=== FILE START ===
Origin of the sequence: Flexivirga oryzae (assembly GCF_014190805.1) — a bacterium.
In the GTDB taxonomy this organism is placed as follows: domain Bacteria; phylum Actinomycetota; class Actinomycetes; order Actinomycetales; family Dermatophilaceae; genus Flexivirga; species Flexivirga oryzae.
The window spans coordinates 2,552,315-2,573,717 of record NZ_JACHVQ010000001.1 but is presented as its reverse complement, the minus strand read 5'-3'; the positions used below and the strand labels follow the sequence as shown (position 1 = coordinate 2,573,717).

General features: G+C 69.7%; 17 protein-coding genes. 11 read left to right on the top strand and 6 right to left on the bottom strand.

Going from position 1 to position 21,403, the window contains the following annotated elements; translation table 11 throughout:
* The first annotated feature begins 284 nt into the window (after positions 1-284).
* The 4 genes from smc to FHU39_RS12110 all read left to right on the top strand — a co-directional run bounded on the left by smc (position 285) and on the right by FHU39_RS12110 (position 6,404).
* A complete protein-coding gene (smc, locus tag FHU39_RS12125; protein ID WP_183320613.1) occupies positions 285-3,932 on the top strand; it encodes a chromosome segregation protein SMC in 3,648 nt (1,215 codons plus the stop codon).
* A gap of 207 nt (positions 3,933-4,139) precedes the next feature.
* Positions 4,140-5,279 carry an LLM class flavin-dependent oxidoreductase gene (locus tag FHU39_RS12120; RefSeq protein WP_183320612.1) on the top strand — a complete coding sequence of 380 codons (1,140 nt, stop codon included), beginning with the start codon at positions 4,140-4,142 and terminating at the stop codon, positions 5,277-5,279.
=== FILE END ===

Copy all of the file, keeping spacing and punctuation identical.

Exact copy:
Origin of the sequence: Flexivirga oryzae (assembly GCF_014190805.1) — a bacterium.
In the GTDB taxonomy this organism is placed as follows: domain Bacteria; phylum Actinomycetota; class Actinomycetes; order Actinomycetales; family Dermatophilaceae; genus Flexivirga; species Flexivirga oryzae.
The window spans coordinates 2,552,315-2,573,717 of record NZ_JACHVQ010000001.1 but is presented as its reverse complement, the minus strand read 5'-3'; the positions used below and the strand labels follow the sequence as shown (position 1 = coordinate 2,573,717).

General features: G+C 69.7%; 17 protein-coding genes. 11 read left to right on the top strand and 6 right to left on the bottom strand.

Going from position 1 to position 21,403, the window contains the following annotated elements; translation table 11 throughout:
* The first annotated feature begins 284 nt into the window (after positions 1-284).
* The 4 genes from smc to FHU39_RS12110 all read left to right on the top strand — a co-directional run bounded on the left by smc (position 285) and on the right by FHU39_RS12110 (position 6,404).
* A complete protein-coding gene (smc, locus tag FHU39_RS12125; protein ID WP_183320613.1) occupies positions 285-3,932 on the top strand; it encodes a chromosome segregation protein SMC in 3,648 nt (1,215 codons plus the stop codon).
* A gap of 207 nt (positions 3,933-4,139) precedes the next feature.
* Positions 4,140-5,279 carry an LLM class flavin-dependent oxidoreductase gene (locus tag FHU39_RS12120; RefSeq protein WP_183320612.1) on the top strand — a complete coding sequence of 380 codons (1,140 nt, stop codon included), beginning with the start codon at positions 4,140-4,142 and terminating at the stop codon, positions 5,277-5,279.